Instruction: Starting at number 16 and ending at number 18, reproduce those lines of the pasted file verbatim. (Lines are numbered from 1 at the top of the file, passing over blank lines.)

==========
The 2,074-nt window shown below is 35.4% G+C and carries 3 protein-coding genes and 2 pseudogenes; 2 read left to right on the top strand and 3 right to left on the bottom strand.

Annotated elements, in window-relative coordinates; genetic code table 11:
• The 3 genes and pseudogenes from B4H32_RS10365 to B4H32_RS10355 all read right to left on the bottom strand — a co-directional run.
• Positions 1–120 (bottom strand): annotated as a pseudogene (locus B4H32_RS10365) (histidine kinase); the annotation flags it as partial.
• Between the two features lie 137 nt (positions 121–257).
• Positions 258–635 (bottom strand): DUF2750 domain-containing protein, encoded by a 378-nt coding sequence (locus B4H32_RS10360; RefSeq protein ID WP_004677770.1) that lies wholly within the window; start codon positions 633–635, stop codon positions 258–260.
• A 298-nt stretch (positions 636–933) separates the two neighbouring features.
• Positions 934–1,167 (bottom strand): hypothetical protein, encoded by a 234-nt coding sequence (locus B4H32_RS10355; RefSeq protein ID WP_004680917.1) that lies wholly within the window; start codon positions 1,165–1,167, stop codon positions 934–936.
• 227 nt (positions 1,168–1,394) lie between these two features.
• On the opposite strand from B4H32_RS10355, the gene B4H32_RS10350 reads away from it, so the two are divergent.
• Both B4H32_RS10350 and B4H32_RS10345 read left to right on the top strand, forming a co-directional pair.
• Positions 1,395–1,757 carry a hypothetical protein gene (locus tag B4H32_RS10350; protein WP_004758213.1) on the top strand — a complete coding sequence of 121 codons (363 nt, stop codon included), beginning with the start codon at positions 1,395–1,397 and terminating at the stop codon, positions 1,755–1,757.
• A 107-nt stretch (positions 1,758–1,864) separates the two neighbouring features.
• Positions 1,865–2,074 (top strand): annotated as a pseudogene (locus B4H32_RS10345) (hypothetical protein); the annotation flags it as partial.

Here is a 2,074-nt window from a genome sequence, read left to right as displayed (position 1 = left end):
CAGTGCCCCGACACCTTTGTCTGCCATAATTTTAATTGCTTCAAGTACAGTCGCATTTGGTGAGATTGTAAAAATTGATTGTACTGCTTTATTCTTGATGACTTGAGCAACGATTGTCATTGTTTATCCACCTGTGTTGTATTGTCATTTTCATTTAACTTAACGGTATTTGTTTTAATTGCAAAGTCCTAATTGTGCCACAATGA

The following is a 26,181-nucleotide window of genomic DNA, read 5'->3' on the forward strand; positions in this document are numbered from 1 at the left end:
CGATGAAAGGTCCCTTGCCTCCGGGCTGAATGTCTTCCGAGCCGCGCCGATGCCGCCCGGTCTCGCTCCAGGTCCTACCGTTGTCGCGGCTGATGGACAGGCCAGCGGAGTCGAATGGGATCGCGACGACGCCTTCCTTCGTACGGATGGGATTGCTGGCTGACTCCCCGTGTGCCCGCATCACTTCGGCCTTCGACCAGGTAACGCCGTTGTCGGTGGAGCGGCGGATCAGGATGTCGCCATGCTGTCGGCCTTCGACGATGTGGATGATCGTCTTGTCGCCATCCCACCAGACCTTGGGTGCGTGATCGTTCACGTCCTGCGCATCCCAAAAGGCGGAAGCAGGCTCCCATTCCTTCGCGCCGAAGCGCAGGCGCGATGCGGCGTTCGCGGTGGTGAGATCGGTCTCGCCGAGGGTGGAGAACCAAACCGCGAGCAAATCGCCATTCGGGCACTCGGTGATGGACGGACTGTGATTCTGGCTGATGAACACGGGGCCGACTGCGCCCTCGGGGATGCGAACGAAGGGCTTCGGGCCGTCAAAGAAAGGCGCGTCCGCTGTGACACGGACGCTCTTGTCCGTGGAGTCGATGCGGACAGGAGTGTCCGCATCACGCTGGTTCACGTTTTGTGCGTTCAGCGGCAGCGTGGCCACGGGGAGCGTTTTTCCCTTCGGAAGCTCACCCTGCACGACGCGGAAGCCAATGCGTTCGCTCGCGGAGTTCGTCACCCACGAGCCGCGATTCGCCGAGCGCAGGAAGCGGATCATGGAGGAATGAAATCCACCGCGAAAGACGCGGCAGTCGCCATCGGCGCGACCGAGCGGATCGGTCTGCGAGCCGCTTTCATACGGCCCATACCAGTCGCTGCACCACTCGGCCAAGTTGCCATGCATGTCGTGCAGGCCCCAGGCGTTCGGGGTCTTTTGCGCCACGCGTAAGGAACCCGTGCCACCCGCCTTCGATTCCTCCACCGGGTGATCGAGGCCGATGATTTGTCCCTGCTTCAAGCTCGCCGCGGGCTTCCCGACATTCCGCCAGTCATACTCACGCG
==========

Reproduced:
CAGTGCCCCGACACCTTTGTCTGCCATAATTTTAATTGCTTCAAGTACAGTCGCATTTGGTGAGATTGTAAAAATTGATTGTACTGCTTTATTCTTGATGACTTGAGCAACGATTGTCATTGTTTATCCACCTGTGTTGTATTGTCATTTTCATTTAACTTAACGGTATTTGTTTTAATTGCAAAGTCCTAATTGTGCCACAATGA

The following is a 26,181-nucleotide window of genomic DNA, read 5'->3' on the forward strand; positions in this document are numbered from 1 at the left end:
CGATGAAAGGTCCCTTGCCTCCGGGCTGAATGTCTTCCGAGCCGCGCCGATGCCGCCCGGTCTCGCTCCAGGTCCTACCGTTGTCGCGGCTGATGGACAGGCCAGCGGAGTCGAATGGGATCGCGACGACGCCTTCCTTCGTACGGATGGGATTGCTGGCTGACTCCCCGTGTGCCCGCATCACTTCGGCCTTCGACCAGGTAACGCCGTTGTCGGTGGAGCGGCGGATCAGGATGTCGCCATGCTGTCGGCCTTCGACGATGTGGATGATCGTCTTGTCGCCATCCCACCAGACCTTGGGTGCGTGATCGTTCACGTCCTGCGCATCCCAAAAGGCGGAAGCAGGCTCCCATTCCTTCGCGCCGAAGCGCAGGCGCGATGCGGCGTTCGCGGTGGTGAGATCGGTCTCGCCGAGGGTGGAGAACCAAACCGCGAGCAAATCGCCATTCGGGCACTCGGTGATGGACGGACTGTGATTCTGGCTGATGAACACGGGGCCGACTGCGCCCTCGGGGATGCGAACGAAGGGCTTCGGGCCGTCAAAGAAAGGCGCGTCCGCTGTGACACGGACGCTCTTGTCCGTGGAGTCGATGCGGACAGGAGTGTCCGCATCACGCTGGTTCACGTTTTGTGCGTTCAGCGGCAGCGTGGCCACGGGGAGCGTTTTTCCCTTCGGAAGCTCACCCTGCACGACGCGGAAGCCAATGCGTTCGCTCGCGGAGTTCGTCACCCACGAGCCGCGATTCGCCGAGCGCAGGAAGCGGATCATGGAGGAATGAAATCCACCGCGAAAGACGCGGCAGTCGCCATCGGCGCGACCGAGCGGATCGGTCTGCGAGCCGCTTTCATACGGCCCATACCAGTCGCTGCACCACTCGGCCAAGTTGCCATGCATGTCGTGCAGGCCCCAGGCGTTCGGGGTCTTTTGCGCCACGCGTAAGGAACCCGTGCCACCCGCCTTCGATTCCTCCACCGGGTGATCGAGGCCGATGATTTGTCCCTGCTTCAAGCTCGCCGCGGGCTTCCCGACATTCCGCCAGTCATACTCACGCG